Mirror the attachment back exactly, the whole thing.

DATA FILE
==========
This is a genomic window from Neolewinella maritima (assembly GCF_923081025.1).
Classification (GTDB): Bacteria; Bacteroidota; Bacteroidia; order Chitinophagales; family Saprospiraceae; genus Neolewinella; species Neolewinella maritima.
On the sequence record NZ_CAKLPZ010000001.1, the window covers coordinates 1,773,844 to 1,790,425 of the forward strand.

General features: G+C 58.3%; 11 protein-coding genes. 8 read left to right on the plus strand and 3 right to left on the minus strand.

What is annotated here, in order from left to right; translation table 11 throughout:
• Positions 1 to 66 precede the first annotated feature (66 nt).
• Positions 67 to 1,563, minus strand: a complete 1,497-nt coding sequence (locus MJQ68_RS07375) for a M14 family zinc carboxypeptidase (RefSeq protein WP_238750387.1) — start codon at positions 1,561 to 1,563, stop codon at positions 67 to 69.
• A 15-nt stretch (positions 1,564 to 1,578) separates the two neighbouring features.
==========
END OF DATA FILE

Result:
This is a genomic window from Neolewinella maritima (assembly GCF_923081025.1).
Classification (GTDB): Bacteria; Bacteroidota; Bacteroidia; order Chitinophagales; family Saprospiraceae; genus Neolewinella; species Neolewinella maritima.
On the sequence record NZ_CAKLPZ010000001.1, the window covers coordinates 1,773,844 to 1,790,425 of the forward strand.

General features: G+C 58.3%; 11 protein-coding genes. 8 read left to right on the plus strand and 3 right to left on the minus strand.

What is annotated here, in order from left to right; translation table 11 throughout:
• Positions 1 to 66 precede the first annotated feature (66 nt).
• Positions 67 to 1,563, minus strand: a complete 1,497-nt coding sequence (locus MJQ68_RS07375) for a M14 family zinc carboxypeptidase (RefSeq protein WP_238750387.1) — start codon at positions 1,561 to 1,563, stop codon at positions 67 to 69.
• A 15-nt stretch (positions 1,564 to 1,578) separates the two neighbouring features.